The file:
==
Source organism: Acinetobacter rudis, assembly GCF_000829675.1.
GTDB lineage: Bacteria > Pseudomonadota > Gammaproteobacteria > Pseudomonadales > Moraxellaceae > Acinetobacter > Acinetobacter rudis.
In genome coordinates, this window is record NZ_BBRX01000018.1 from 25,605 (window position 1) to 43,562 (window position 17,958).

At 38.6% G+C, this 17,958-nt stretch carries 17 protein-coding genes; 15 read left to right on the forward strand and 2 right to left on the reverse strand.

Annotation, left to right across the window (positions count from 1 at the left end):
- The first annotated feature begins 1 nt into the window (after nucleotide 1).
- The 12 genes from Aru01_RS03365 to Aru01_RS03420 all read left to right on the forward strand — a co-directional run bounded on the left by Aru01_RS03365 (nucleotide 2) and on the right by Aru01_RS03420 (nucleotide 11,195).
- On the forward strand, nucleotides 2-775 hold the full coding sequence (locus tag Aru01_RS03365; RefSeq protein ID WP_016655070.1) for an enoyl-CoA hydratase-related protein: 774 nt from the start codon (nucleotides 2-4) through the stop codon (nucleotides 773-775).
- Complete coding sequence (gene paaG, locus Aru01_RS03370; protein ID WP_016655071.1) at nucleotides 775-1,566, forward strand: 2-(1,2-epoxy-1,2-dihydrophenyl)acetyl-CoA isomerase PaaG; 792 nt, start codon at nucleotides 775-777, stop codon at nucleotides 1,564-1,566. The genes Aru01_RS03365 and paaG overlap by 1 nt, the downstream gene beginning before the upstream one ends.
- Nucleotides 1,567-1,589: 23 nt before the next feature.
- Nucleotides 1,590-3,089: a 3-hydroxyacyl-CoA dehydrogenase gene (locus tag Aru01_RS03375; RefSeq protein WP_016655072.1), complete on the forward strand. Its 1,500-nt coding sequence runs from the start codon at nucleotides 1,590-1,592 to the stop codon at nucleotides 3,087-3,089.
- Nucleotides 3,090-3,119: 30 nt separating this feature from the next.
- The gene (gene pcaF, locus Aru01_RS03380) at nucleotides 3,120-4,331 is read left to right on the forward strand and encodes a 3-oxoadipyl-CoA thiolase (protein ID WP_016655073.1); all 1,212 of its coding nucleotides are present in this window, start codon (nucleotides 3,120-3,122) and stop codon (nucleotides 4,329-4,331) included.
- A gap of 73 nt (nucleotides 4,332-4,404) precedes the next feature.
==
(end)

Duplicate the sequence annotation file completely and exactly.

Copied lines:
Source organism: Acinetobacter rudis, assembly GCF_000829675.1.
GTDB lineage: Bacteria > Pseudomonadota > Gammaproteobacteria > Pseudomonadales > Moraxellaceae > Acinetobacter > Acinetobacter rudis.
In genome coordinates, this window is record NZ_BBRX01000018.1 from 25,605 (window position 1) to 43,562 (window position 17,958).

At 38.6% G+C, this 17,958-nt stretch carries 17 protein-coding genes; 15 read left to right on the forward strand and 2 right to left on the reverse strand.

Annotation, left to right across the window (positions count from 1 at the left end):
- The first annotated feature begins 1 nt into the window (after nucleotide 1).
- The 12 genes from Aru01_RS03365 to Aru01_RS03420 all read left to right on the forward strand — a co-directional run bounded on the left by Aru01_RS03365 (nucleotide 2) and on the right by Aru01_RS03420 (nucleotide 11,195).
- On the forward strand, nucleotides 2-775 hold the full coding sequence (locus tag Aru01_RS03365; RefSeq protein ID WP_016655070.1) for an enoyl-CoA hydratase-related protein: 774 nt from the start codon (nucleotides 2-4) through the stop codon (nucleotides 773-775).
- Complete coding sequence (gene paaG, locus Aru01_RS03370; protein ID WP_016655071.1) at nucleotides 775-1,566, forward strand: 2-(1,2-epoxy-1,2-dihydrophenyl)acetyl-CoA isomerase PaaG; 792 nt, start codon at nucleotides 775-777, stop codon at nucleotides 1,564-1,566. The genes Aru01_RS03365 and paaG overlap by 1 nt, the downstream gene beginning before the upstream one ends.
- Nucleotides 1,567-1,589: 23 nt before the next feature.
- Nucleotides 1,590-3,089: a 3-hydroxyacyl-CoA dehydrogenase gene (locus tag Aru01_RS03375; RefSeq protein WP_016655072.1), complete on the forward strand. Its 1,500-nt coding sequence runs from the start codon at nucleotides 1,590-1,592 to the stop codon at nucleotides 3,087-3,089.
- Nucleotides 3,090-3,119: 30 nt separating this feature from the next.
- The gene (gene pcaF, locus Aru01_RS03380) at nucleotides 3,120-4,331 is read left to right on the forward strand and encodes a 3-oxoadipyl-CoA thiolase (protein ID WP_016655073.1); all 1,212 of its coding nucleotides are present in this window, start codon (nucleotides 3,120-3,122) and stop codon (nucleotides 4,329-4,331) included.
- A gap of 73 nt (nucleotides 4,332-4,404) precedes the next feature.